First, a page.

2.1. Ansatz for the Gauge Potential

The classical SU(3) Yang-Mills gauge field we choose in the following form [31]



, (6)




here; the SU(2) is the subgroup of SU(3); is the space-time index and are space indexes. The remaining components are belong to the coset



here is the absolutely antisymmetric Levi-Civita tensor. The ansatz (4)-(11) is the SU(3) generalization of ansatz for the SU(2) monopole [32,33]. The SU(3) ansatz gives us a spherically symmetric energy distribution that is necessary to describe a spherical dark matter distribution in a galaxy.

The coset components are written in the matrix form and by definition


where are the SU(3) generators, are the Gell-Mann matrices.

2.2. Yang-Mills Equations

The corresponding Yang-Mills Equations (3) with the potential (4)-(11) and are



here we introduce the dimensionless radius, is an arbitrary constant. The asymptotic behavior of the functions by are [34]




with. The energy density is


Using the asymptotic behavior of the gauge potential (15) (16) the asymptotic behavior of the energy density is.


2.3. Numerical Investigation

In this subsection we present the typical numerical solution of Equation’s (13) and (14). In the consequence of the occurrence of the factor in the front of left hide side of Equations (13) and (14) we have to start the numerical calculations not from but from from. To do that we search an approximate solution near to the origin in te form



After the substitution into Yang-Mills Equations (13) and (14), we have



and so on for the next. It means that are free parameters defining the solution. YangMills equations are conformally invariant under, i.e. is a free parameter also. We use following choice of the parameter


For the numerical calculations we choose the parameter as


The typical behavior of functions and is presented in Figure 2, that is in agreement with the asymptotic behavior (15) and (16).

The mass density is


where and is given in Equation (18). The profile of the dimensionless energy density in Figure 3 is presented.

2.4. The Comparison with a Universal Rotation Curve of Spiral Galaxies

The idea presented in this work is that in a galaxy there exists an ordinary visible matter (barionic matter which glows) and an invisible matter (classic gauge field which does not interact with electromagnetic waves). The visible matter is immersed into a cloud of the classical gauge field. The main goal of this work is to compare the experimental rotational curve for stars in the galaxy outside light core with the rotational curve created by the distribution of the classical gauge field.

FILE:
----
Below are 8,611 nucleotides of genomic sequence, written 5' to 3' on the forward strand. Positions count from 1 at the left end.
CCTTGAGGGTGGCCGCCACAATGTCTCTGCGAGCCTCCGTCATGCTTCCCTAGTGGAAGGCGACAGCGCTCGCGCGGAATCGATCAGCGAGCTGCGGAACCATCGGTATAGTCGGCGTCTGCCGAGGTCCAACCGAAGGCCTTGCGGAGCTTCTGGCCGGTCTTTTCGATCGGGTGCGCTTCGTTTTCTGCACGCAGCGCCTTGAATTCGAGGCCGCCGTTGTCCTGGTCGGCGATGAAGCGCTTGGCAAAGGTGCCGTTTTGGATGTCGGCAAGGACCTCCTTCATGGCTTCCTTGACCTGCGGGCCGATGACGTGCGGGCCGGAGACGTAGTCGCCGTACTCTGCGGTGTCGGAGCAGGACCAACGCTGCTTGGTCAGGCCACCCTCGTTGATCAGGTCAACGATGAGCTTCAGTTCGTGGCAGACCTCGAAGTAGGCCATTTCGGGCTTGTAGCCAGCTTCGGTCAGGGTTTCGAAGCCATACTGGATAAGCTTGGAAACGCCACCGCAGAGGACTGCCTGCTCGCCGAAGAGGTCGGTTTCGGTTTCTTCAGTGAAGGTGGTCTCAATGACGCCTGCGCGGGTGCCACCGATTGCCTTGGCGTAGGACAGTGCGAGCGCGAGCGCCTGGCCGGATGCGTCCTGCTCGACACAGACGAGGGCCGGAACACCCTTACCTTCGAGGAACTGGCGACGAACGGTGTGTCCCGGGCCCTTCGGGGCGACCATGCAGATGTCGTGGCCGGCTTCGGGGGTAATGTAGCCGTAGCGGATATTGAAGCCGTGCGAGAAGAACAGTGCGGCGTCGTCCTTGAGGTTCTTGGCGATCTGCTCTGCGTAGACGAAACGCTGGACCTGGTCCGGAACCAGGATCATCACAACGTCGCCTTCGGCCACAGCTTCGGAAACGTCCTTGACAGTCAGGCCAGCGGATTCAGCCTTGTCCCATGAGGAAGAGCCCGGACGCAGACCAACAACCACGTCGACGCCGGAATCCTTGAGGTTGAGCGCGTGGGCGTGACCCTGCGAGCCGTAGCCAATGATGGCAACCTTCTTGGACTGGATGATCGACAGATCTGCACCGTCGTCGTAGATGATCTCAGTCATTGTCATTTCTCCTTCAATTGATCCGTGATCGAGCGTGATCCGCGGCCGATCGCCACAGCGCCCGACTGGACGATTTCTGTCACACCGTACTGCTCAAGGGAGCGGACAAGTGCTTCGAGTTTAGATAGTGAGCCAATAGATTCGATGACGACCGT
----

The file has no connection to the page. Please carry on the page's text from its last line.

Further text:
In Ref. [35] a Universal Rotation Curve of spiral galaxies is offered that describes any rotation curve at any radius with a very small cosmic variance

Figure 2. The profiles of functions, ,.

Figure 3. The profile of the dimensionless energy density.




where is the optical radius and is the disc exponential length-scale;; is the luminosity; the first term is the rotation curve for the light matter and the second term the rotation curve for the dark matter. Our goal is to compare the rotation curve for the color fields


where is the dimensionless mass of the color fields inside the sphere of radius; is the dimensionless coupling constant with the experimental rotation curve for the dark matter (29).

Far away from the center the dimensionless energy density is presented in Equation (19). In order to fit Equation (19) we break up Equation (30) into two terms




The numerical value of is defined near to the center of galaxy where according to Equation (32) the difference is maximal. Thus the asymptotic behavior of the rotation curve for the domain filled with the SU(3) gauge field is


In Figure 4 the profiles of the dark matter rotational curves (29) (for different values) and fitting curves (33) are presented. The value of parameter

Figure 4. The comparison of DM rotation curve (29) for different values L/L* = 0.5, 1.0, 1.5; curves 1a, 2a, 3a correspondingly) with the rotation curve (33) (curves 1b, 2b, 3b correspondingly) for the SU(3) classical color field (4)-(9). α ≈ 1.21, 1.31, 1.38, g′ = 1, Ropt = 20 KPs = 6 × 1017 m, Vopt = 100 Km/s.

is given from Section 2.3. The details of fitting